History 2 spellings: Taijiquan or T’ai Chi Chuan Chinese characters for taijiquan can be translated as the ‘Supreme Ultimate Fist’. Historical origin- General Chen Wang-ting in the 1650’s developed and shared with the Chen family members. Legendary origin- Taoist “Immortal” Chang San- feng. All agree that Chen Style is the original system of taijiquan.
Variation of Taijiquan Styles There are many different styles/schools/systems of Taijiquan All the result of variation and change by past and present Masters No One System is Better or the Only Correct Style Styles can be classified into major styles, modified, combination and abbreviated. There are 5 major styles: Chen, Yang, Wu, Wu Hao and Sun.
Chen Chen was the original style of taiji from which all other styles derive and was founded upon preceding martial art systems and TCM and Daoist philosophy and is today further differentiated into the Lao Jia (Old School), Xin Jia (New Style of Chen Fake) and Zhaobao styles. Noted for low open horse stances, variations of pace, including fast and slow, hard and soft, emphasizing spiraling arm, leg and waist movements, and more vigorous martial applications.
Yang Yang was a variation of Chen Style taiji created by Yang Lu Chan ( ) and which further developed by subsequent family members into Small (Yang BanHou) and Large (Yang ChengFu) Frames Noted for frontal bow and arrow stances, and big, round, smooth and continuous movements.
Wu Wu as a variation of Yang LuChan’s student Wu QuanYou (Northern School) and further variation (Southern school) by his son ( ) Wu JianQuan (Southern School) Noted for forward incline of body in front stances and parallel foot placements, more upright stances and pronounced waist movement.
Wu/Hao Wu/Hao is a variation of the Yang and Chen styles developed by Wu YuHsiang ( ) who studied from Yang Lu chan and then went to the Chen village to study and combined what he learned to create a new taiji. For narrow, upright stances and economy of movements and repetitive opening and closing chest and hand movements.
Sun Sun was a creation of Sun LuTang( ) who mastered the Wu Hao style and combined it with elements of BaGuaZhang and Xingyiquan. Noted for narrow, upright stances and economy of movements and brisk follow step footwork and open palm hand positions. Emphasizes open and close principle.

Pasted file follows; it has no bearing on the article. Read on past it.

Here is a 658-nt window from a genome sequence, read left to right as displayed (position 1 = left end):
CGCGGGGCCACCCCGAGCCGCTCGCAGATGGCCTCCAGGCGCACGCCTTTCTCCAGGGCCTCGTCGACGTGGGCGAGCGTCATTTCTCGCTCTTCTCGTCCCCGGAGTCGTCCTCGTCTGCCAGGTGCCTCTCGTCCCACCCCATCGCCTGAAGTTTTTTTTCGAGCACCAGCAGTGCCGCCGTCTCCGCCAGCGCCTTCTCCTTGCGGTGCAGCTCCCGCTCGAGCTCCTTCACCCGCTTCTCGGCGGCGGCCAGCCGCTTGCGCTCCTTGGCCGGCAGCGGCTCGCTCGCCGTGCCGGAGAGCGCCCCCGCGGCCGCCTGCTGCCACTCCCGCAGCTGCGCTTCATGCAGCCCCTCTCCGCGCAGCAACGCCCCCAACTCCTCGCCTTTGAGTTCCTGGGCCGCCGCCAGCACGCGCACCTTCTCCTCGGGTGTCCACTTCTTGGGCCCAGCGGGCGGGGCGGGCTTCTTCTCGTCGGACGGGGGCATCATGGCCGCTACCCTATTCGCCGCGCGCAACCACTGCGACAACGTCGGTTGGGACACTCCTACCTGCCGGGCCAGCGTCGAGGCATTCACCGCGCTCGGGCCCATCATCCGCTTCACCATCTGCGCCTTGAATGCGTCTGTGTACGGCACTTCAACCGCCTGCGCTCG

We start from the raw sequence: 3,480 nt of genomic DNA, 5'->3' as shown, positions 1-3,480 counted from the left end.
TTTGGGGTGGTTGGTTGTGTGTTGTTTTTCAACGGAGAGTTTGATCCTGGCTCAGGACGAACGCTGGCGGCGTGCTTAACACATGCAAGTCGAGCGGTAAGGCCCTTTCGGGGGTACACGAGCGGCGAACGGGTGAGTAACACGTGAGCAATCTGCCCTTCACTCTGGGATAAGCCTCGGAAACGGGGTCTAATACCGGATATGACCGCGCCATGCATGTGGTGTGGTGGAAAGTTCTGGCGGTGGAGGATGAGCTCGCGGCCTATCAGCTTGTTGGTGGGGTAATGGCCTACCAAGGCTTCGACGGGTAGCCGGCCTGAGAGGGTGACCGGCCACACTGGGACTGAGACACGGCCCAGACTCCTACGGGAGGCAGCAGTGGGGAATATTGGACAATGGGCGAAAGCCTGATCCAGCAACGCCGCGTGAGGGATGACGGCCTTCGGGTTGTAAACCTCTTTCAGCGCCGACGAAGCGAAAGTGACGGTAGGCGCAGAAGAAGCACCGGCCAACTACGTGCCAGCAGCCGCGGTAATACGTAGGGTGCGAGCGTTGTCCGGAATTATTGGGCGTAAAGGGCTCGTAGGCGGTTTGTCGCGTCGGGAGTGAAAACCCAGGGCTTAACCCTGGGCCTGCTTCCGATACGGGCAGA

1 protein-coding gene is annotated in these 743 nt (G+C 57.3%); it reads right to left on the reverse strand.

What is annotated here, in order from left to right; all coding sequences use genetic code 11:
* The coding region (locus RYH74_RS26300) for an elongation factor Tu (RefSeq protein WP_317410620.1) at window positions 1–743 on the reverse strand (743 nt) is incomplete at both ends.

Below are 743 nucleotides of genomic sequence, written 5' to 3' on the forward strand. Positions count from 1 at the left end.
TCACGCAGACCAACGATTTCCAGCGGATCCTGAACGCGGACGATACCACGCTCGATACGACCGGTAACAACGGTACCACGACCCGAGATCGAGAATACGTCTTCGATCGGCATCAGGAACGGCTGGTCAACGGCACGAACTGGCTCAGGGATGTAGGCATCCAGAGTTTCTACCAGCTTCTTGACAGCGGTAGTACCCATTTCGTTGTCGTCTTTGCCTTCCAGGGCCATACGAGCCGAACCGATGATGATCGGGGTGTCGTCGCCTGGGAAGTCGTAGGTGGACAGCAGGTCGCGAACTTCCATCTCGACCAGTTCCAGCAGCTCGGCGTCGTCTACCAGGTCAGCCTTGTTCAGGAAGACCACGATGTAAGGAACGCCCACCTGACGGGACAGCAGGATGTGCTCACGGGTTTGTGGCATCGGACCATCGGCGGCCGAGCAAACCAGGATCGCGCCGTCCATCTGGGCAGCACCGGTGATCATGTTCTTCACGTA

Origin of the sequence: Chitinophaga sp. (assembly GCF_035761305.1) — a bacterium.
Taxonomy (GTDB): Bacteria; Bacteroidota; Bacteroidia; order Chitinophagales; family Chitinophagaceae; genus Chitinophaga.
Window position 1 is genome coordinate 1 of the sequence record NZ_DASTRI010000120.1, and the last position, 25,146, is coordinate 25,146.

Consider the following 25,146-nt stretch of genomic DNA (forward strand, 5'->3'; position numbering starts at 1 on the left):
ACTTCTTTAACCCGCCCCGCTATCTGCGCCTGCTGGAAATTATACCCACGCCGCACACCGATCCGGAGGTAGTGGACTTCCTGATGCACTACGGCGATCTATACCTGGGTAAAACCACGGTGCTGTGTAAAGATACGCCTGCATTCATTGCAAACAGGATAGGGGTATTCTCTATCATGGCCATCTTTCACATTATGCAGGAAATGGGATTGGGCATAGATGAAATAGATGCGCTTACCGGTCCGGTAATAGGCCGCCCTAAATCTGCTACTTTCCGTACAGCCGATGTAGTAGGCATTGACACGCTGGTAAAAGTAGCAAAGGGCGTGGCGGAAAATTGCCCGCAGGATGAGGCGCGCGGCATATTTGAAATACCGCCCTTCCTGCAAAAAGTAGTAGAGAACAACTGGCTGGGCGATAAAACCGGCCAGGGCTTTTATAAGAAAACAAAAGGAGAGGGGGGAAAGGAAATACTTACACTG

Modified Styles HunYuan taiji, a modified (less vigorous) Chen Style; noted for higher, more relaxed horse stances, bigger circular movement with introductory circles and focus on Dan Tien rotations. HunYuan taiji has both hard and soft, but emphasizes softness; it has both high and low, but emphasizes higher; it has both internal and external, but emphasizes internal. It completely eliminates hard stamping or movements which involve too much shaking or severe stress to the body.
Modified Styles Cheng Man Ching, a modified, shortened and narrower Yang style variation. noted for narrow and upright stances with sunken knees relaxed movement and reserved arm extensions.
Combination Styles HunYuan (Chen taiji, XinYi, BaQua and Tong Bei); Fu Style (Chen, Yang and Sun taiji and Bagua); Sun Style (Wu Hao, Baqua and Xingyiquan); Chen Pan Ling Synthesis Style (Chen, Yang and Wu taiji and BaGua and Xingyi) 42 Competition Routine (including movements from all 5 major taiji styles)
Abbreviated Styles Chen 38 and 19 (Chen XiaoWang) Chen 18 (Chen Chenglei) HunYuan 48, 24 and 32 Cannon (Feng ZhiQiang) Yang short Form (Cheng Manching) Standardized Yang 24 (Chinese Government Sports committee
Summary of Styles Clearly there is not only one correct style or only one recognized taiji choreography. The same is true of Postures. There is a wide variety of postural performance. Postural differences has in no way limited the number of great Masters or health benefits produced by these differing styles.